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I'm slightly surprised by the numbers given for IOps. The example they give is 48 drives giving 2MM IOps:

2,000,000 / 48 = 41,666.66… IOps

45k IOps for 16TB limits its use cases a bit. I don't know enough about storage to make an educated guess, but anyone know what the constraint there might be? Aren't there controllers that can do 1MM IOPS on single EFDs? 45k is still a ton of operations, but I expected more somehow.




45k iops is not terrible, but it's not competitive with current Intel enterprise SSDs (S3500 is 70k+, S3710 is 85k). I suspect that Samsung had to make huge sacrifices to the controller and DRAM portions of the drive to fit that many NAND chips into the 2.5" form factor. They're basically trying to create a new class of flash storage, which is space-optimized rather than performance-optimized.

I'm sure there's a market there, but I don't know how big it is. This is denser than current hard drives, but total cost is probably heavily in favor of hard drives for most use cases.

I find it particularly confusing that Samsung (seems) to have gone for a SAS SSD versus NVMe. NVMe would allow them to do a PCIe card form factor, which would surely be easier from a physical space perspective. And it's not like anyone has a PCIe flash product at 16TB either -- Fusion-io tops out at 6.4TB.

NVMe also might allow them to improve the iops. Intel's P3500 NVMe is 430k iops at 2TB. Night and day compared to this Samsung drive. So in one 2U chassis you could have any of:

  24x2TB Intel P3500
  = 48TB
  = 10,320,000 iops (read 4k)

  24x1.6TB Intel S3500
  = 38TB
  = 1,572,000

  24x16TB Samsung PM1633a
  = 384TB
  = 1,000,000 iops

  (meanwhile HDD would have far lower iops, but also probably a lot cheaper)
While the Samsung one is alluring from a space perspective, I can't really see replacing either the 'fast SSD' tier or the 'slow HDD' tier with it in my deployments.


> I suspect that Samsung had to make huge sacrifices to the controller and DRAM portions of the drive to fit that many NAND chips into the 2.5" form factor.

Really? I've got a couple of 128GB SDHC cards here -- and while they might be less performant than SSDs... I just tried to stack them on the back of a 2.5" hdd -- and I guesstimate that you'd at least be able to fit 6x6=36 of them (plastic frame and all) on the back of a 2.5" drive -- and stacking them 5 high would still be way below the width of a 2.5" hdd.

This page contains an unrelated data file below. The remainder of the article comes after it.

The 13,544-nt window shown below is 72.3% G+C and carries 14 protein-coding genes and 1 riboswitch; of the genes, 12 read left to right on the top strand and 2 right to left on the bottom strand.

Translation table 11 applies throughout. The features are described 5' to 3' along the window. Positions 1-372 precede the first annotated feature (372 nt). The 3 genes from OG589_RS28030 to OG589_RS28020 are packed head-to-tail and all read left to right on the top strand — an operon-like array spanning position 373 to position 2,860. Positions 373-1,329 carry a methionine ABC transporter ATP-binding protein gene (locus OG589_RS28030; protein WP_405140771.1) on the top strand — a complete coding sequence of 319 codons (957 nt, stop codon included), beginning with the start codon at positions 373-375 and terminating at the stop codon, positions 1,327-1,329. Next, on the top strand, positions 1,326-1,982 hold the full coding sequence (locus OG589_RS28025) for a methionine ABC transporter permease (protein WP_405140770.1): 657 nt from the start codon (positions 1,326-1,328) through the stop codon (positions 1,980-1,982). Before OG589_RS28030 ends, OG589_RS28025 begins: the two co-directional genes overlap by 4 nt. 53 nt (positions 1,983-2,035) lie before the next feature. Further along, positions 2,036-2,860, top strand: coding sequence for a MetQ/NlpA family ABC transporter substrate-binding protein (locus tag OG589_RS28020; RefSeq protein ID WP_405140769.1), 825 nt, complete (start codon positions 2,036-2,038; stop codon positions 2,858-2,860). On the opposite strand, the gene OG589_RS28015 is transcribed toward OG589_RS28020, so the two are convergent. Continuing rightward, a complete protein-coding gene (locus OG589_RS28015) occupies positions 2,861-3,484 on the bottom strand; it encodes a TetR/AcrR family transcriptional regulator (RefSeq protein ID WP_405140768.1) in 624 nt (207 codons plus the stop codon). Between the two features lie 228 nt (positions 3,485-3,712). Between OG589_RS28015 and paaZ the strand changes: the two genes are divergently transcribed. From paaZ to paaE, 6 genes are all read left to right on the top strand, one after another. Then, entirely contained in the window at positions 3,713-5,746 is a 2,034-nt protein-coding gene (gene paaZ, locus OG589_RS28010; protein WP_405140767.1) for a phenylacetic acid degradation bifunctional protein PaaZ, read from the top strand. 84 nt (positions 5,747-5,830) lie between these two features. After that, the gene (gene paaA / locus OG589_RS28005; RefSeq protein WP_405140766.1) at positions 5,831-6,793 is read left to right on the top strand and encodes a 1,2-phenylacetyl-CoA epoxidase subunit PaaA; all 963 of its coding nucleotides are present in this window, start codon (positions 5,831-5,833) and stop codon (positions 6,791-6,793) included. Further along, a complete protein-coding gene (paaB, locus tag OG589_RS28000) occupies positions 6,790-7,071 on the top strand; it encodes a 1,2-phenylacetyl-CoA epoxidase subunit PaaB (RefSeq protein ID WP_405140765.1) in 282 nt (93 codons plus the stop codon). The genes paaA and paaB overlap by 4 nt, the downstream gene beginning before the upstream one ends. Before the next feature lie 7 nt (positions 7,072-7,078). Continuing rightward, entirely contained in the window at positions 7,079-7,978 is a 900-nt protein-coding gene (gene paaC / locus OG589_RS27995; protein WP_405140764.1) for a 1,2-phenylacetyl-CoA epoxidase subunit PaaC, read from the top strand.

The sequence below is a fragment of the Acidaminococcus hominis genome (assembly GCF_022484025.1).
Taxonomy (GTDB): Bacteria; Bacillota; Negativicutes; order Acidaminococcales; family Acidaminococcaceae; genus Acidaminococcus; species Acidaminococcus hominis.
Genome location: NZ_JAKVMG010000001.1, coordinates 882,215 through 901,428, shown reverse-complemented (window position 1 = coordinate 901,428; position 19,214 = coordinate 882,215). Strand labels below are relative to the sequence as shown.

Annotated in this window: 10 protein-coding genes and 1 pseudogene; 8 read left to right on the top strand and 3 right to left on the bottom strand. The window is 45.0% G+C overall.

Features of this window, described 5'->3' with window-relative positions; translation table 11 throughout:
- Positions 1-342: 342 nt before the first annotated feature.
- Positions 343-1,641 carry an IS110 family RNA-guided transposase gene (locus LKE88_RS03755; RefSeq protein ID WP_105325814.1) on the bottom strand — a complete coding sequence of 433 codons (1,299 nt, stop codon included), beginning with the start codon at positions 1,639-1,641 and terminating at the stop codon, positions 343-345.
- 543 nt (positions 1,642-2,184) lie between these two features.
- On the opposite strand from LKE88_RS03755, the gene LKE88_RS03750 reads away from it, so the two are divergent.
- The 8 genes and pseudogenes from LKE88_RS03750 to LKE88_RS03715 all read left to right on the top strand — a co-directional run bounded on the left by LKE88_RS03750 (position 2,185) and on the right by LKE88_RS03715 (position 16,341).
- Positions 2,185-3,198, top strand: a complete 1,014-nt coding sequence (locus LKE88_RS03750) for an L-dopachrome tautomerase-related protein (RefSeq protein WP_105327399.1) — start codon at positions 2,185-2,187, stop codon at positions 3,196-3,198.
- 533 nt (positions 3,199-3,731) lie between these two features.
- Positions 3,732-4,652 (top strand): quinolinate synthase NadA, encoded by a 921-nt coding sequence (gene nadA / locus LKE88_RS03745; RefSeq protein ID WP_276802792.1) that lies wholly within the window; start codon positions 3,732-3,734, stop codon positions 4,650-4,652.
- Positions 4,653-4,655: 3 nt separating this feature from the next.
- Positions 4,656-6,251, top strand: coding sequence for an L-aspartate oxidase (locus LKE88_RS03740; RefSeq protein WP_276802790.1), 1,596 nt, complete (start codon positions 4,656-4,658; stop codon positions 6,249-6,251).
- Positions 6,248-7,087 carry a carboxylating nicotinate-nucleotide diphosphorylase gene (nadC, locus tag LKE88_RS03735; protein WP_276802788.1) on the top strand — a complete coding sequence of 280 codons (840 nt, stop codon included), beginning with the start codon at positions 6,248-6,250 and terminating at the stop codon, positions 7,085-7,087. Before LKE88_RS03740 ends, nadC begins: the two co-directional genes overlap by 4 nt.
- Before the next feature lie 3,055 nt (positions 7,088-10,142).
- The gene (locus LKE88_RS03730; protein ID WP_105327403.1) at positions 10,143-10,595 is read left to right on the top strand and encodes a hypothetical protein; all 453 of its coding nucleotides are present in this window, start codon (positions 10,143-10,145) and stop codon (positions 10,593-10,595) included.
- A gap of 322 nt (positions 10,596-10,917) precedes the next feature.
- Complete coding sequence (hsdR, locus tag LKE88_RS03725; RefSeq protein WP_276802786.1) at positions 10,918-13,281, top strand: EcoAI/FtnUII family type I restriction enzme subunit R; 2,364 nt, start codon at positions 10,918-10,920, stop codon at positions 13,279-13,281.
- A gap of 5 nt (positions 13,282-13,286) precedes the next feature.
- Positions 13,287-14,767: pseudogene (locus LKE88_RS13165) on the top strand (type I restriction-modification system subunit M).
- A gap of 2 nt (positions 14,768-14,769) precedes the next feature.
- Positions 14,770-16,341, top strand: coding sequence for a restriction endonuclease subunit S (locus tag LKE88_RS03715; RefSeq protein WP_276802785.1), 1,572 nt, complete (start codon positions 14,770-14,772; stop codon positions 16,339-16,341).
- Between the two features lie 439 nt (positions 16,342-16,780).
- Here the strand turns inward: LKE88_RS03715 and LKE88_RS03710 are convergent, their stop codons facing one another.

And that's not just 128GB of storage, but including 36x5 controllers etc? (Not to mention lots of plastic).

I'm prepared to be dead wrong -- but "fitting" 16GB flash into the behemoth size that is a 2.5" hdd -- doesn't seem like much of a challenge?


I don't know what the Samsung drive looks like internally, and obviously they did figure some way to do it. For comparison, here's a teardown of an Intel S3710: http://www.tomsitpro.com/articles/intel-dc-s3710-enterprise-...

It has 16 NAND packages, the controller, two 1GB DRAM chips and capacitors. No idea if the Samsung drive includes capacitors, but I sure hope it does.

The Intel board fits in a 7mm enclosure, but 2.5" enclosures can go up to 15mm. To be generous, lets say that Samsung fit two double-sided circuit boards into the enclosure and also squeezed another 4 NAND packages in per-board. The NAND dies are 256Gbit vs Intel's 128Gbit, so with similar NAND packages that gets them to 10TB.

So now you either need to fit more NAND per-package -- no idea what die size they are -- or add more packages. Maybe their packages are physically smaller or maybe they're able to get >256GByte per-package. Either would help tremendously.

But regardless, that is a lot of packages for your controller to handle and if you're constrained on physical space you aren't going to be able to put additional DRAM chips on the board. You could replace the 1Gbit chips with 8Gbit chips in a similar footprint and maintain your 1,000:1 ratio of NAND:DRAM, but those chips will obviously cost a substantial amount more. I feel like this drive is going to really blow minds in terms of cost.


I'm sure there's a market there, but I don't know how big it is. This is denser than current hard drives, but total cost is probably heavily in favor of hard drives for most use cases.

I'm not an expert on this, but my impression is that a lot of organizations that need a lot of space would be much happier with larger-capacity-but-slower drives because those drives can be so much cheaper than trying to build out more space.


Density is nice, but I always look at that from a total cost perspective. So the real question is how much will this drive cost. I suspect it will be at least $1.20/gbyte -- not unreasonable considering that the Intel enterprise SSD lineup ranges from $0.80 - $1.60/gbyte.

With the Samsung 16TB SSD, I could fit 384TB in a 2U chassis and a total of 8.8PB in a rack (of 23 hosts). That's $10.6mm in disks in that one rack.

Or I could go with hard drives (8TB, 7200rpm, enterprisey, $700) and fit 288TB in a 4U chassis and 3.1PB in a rack. I would need three racks instead of one rack to equal the storage capacity. However, it costs me $832,000 in disks.

There's really no way that your fixed costs for 2 racks can make a dent in $9.7mm, even factoring in the differences in power utilization between the two. So you'd have to get a substantial benefit from the performance differential between a HDD and this SSD, but not to the point where you need the 82x performance improvement of a faster NVMe drive (such as the Intel P3500).




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